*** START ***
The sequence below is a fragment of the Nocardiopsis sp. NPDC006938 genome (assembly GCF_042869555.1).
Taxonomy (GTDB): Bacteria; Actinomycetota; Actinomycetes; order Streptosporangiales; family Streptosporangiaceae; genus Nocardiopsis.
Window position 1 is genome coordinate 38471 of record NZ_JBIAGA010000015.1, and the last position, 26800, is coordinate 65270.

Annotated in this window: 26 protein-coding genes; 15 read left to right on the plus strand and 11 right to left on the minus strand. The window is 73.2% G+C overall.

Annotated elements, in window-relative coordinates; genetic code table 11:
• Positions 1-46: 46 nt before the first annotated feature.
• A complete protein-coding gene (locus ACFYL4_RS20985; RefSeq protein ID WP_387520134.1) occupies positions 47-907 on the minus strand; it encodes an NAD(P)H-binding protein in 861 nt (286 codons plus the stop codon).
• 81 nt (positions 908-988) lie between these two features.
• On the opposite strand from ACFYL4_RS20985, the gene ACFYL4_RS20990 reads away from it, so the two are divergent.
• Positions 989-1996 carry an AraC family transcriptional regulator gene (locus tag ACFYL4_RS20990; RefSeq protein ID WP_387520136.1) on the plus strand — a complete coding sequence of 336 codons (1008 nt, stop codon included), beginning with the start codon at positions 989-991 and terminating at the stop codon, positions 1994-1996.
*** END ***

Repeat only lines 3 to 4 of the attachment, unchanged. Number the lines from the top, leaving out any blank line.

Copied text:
Window position 1 is genome coordinate 38471 of record NZ_JBIAGA010000015.1, and the last position, 26800, is coordinate 65270.

Annotated in this window: 26 protein-coding genes; 15 read left to right on the plus strand and 11 right to left on the minus strand. The window is 73.2% G+C overall.